18. RAM Expansion (cont) • Build a 16x16 RAM from 16x4 RAMs 16x4 RAM A3 Din A2 A1 Dout A0 Write 16x4 RAM A3 Din A2 A1 Dout A0 Write 16x4 RAM A3 Din A2 A1 Dout A0 Write 16x4 RAM A3 Din A2 A1 Dout A0 Write ECE C03 Lecture 11

  19. RAM Expansion (cont) • Build a 32x16 RAM from 16x4 RAMs 16x4 RAM A3 Din A2 A1 Dout A0 Write 16x4 RAM A3 Din A2 A1 Dout A0 Write 16x4 RAM A3 Din A2 A1 Dout A0 Write 16x4 RAM A3 Din A2 A1 Dout A0 Write 16x4 RAM A3 Din A2 A1 Dout A0 Write 16x4 RAM A3 Din A2 A1 Dout A0 Write 16x4 RAM A3 Din A2 A1 Dout A0 Write 16x4 RAM A3 Din A2 A1 Dout A0 Write ECE C03 Lecture 11

  20. Read-Only Memories +5V +5V +5V +5V This is another class of memory, which is read only, cannot write. ROM: Two dimensional array of 1's and 0's Row is called a "word"; index is called an "address" Width of row is called bit-width or wordsize Address is input, selected word is output n 2 -1 i Word Line 0011 Dec Word Line 1010 j 0 Bit Lines 0 n-1 Address ECE C03 Lecture 11 Internal Organization

  21. ROMs vs PLAs Not unlike a PLA structure with a fully decoded AND array! ROM vs. PLA: ROM approach advantageous when (1) design time is short (no need to minimize output functions) (2) most input combinations are needed (e.g., code converters) (3) little sharing of product terms among output functions ROM problem: size doubles for each additional input, can't use don't cares PLA approach advantangeous when (1) design tool like espresso is available (2) there are relatively few unique minterm combinations (3) many minterms are shared among the output functions PAL problem: constrained fan-ins on OR planes ECE C03 Lecture 11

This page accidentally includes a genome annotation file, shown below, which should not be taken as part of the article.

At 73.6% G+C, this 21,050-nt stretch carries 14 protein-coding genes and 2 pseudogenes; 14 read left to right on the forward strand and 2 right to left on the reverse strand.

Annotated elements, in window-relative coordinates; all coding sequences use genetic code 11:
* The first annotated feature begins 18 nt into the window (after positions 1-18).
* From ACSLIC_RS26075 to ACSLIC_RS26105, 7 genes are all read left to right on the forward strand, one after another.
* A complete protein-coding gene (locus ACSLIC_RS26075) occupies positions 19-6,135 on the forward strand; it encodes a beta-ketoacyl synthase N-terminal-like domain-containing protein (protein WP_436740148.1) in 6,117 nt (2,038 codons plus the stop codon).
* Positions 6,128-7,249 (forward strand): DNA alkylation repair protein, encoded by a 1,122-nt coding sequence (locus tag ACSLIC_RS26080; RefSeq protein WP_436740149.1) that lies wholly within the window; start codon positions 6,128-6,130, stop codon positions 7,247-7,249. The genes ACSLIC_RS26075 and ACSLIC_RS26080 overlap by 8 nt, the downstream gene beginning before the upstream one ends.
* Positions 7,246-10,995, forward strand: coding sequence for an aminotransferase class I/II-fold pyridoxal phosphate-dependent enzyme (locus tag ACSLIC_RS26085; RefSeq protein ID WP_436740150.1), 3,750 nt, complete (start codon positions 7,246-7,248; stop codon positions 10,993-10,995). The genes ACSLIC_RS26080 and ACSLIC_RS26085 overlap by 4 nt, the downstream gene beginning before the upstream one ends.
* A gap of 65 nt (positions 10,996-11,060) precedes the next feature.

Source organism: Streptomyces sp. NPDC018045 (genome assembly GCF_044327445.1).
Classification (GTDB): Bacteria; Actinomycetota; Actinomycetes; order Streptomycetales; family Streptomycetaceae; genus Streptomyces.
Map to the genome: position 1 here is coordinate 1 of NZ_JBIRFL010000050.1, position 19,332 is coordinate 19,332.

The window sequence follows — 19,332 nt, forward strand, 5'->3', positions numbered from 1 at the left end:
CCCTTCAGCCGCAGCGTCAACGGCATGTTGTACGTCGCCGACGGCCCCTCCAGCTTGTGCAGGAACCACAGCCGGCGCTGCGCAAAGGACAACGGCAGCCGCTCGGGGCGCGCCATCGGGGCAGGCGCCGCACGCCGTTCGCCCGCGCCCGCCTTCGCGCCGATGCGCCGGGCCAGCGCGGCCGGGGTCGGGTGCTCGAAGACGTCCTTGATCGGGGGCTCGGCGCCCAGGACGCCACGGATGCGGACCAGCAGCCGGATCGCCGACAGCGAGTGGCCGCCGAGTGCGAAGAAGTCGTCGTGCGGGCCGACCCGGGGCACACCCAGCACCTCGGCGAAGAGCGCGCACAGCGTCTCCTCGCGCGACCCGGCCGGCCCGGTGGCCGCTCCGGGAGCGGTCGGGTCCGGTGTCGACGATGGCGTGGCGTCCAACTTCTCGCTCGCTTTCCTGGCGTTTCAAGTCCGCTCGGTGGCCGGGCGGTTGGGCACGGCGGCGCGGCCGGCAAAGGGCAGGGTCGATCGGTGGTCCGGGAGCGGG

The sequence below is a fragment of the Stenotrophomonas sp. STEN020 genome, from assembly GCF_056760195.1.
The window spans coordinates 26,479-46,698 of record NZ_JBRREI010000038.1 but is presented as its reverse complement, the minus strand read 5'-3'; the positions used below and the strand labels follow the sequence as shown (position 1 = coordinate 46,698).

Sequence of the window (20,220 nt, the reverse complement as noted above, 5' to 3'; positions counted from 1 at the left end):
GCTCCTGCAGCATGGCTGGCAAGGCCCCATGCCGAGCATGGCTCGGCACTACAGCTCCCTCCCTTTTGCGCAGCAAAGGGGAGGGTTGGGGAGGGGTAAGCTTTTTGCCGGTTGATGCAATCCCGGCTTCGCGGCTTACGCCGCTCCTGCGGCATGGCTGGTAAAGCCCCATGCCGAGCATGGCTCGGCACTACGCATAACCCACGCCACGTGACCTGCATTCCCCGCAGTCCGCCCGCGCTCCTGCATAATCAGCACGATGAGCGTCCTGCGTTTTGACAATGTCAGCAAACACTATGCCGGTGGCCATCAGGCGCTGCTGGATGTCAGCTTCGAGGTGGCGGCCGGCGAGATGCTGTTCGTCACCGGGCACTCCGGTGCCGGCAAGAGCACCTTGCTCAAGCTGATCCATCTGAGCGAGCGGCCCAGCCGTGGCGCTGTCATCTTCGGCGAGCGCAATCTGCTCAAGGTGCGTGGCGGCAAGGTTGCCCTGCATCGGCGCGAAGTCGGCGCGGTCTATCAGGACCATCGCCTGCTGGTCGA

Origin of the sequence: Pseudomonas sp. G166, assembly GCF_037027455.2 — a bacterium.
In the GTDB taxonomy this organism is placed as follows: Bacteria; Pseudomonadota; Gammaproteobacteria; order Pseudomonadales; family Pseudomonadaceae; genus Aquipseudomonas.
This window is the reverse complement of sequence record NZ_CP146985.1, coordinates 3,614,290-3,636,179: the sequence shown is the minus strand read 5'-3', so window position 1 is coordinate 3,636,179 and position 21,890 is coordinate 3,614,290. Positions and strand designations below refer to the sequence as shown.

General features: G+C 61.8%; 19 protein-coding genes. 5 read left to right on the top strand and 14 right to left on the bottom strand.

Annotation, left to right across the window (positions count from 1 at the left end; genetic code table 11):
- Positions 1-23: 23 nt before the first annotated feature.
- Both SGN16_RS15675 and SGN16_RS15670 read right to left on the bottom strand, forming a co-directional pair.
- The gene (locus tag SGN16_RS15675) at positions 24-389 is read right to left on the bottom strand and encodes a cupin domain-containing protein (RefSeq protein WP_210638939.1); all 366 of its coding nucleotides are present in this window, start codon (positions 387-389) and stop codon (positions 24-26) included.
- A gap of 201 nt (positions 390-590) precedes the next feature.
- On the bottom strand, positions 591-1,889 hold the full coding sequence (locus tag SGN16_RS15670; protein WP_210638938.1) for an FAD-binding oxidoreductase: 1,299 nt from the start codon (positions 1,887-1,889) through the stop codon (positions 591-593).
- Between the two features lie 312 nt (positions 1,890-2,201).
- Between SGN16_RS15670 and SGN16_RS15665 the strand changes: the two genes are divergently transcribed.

22. Read-Only Memories 2764 2764 VPP VPP + + PGM PGM A12 A12 A11 A11 A10 O7 A10 O7 A9 A9 O6 O6 A8 A8 O5 O5 A7 O4 A7 O4 A6 A6 O3 O3 A5 A5 O2 O2 A4 O1 A4 O1 A3 O0 A3 O0 A2 A2 A1 A1 A0 A0 CS CS OE OE A13 /OE A12:A0 2764 2764 VPP VPP + + PGM PGM A12 A12 A11 A11 A10 A10 O7 O7 A9 A9 O6 O6 A8 A8 O5 O5 A7 A7 O4 O4 A6 A6 O3 O3 A5 A5 O2 O2 A4 A4 O1 O1 A3 A3 O0 O0 A2 A2 A1 A1 A0 A0 CS CS OE OE 2764 EPROM 8K x 8 U3 U2 D15:D8 D7:D0 U1 U0 16K x 16 Subsystem ECE C03 Lecture 11

  23. Implementing Logic with ROMs F0 = A' B' C + A B' C' + A B' C F1 = A' B' C + A' B C' + A B C F2 = A' B' C' + A' B' C + A B' C' F3 = A' B C + A B' C' + A B C' by ECE C03 Lecture 11

  24. Summary • Random Access Memories (RAMS) • Static RAMs • Dynamic RAMS • Memory Organizations • Read-Only Memories (ROMS) • NEXT LECTURE: Finite State Machine Design • READING: Katz 8.1, 8.2, 8.4, 8.5, Dewey 9.1, 9.2 ECE C03 Lecture 11